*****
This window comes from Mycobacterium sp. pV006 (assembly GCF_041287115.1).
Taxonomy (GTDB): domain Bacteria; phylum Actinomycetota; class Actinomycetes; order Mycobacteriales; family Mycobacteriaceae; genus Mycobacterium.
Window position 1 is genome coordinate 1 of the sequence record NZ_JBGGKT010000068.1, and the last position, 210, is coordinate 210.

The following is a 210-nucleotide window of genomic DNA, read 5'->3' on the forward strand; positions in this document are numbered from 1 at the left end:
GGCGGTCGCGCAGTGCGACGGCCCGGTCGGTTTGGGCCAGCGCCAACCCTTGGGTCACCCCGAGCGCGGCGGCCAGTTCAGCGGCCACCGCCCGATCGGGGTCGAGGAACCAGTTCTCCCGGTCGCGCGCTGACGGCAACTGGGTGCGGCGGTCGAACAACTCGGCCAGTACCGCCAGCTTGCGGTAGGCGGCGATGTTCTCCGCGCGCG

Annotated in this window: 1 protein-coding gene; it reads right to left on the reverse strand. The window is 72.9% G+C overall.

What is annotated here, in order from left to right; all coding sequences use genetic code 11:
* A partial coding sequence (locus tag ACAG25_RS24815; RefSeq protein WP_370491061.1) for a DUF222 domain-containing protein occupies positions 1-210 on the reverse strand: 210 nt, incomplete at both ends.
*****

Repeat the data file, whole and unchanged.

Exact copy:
This window comes from Mycobacterium sp. pV006 (assembly GCF_041287115.1).
Taxonomy (GTDB): domain Bacteria; phylum Actinomycetota; class Actinomycetes; order Mycobacteriales; family Mycobacteriaceae; genus Mycobacterium.
Window position 1 is genome coordinate 1 of the sequence record NZ_JBGGKT010000068.1, and the last position, 210, is coordinate 210.

The following is a 210-nucleotide window of genomic DNA, read 5'->3' on the forward strand; positions in this document are numbered from 1 at the left end:
GGCGGTCGCGCAGTGCGACGGCCCGGTCGGTTTGGGCCAGCGCCAACCCTTGGGTCACCCCGAGCGCGGCGGCCAGTTCAGCGGCCACCGCCCGATCGGGGTCGAGGAACCAGTTCTCCCGGTCGCGCGCTGACGGCAACTGGGTGCGGCGGTCGAACAACTCGGCCAGTACCGCCAGCTTGCGGTAGGCGGCGATGTTCTCCGCGCGCG

Annotated in this window: 1 protein-coding gene; it reads right to left on the reverse strand. The window is 72.9% G+C overall.

What is annotated here, in order from left to right; all coding sequences use genetic code 11:
* A partial coding sequence (locus tag ACAG25_RS24815; RefSeq protein WP_370491061.1) for a DUF222 domain-containing protein occupies positions 1-210 on the reverse strand: 210 nt, incomplete at both ends.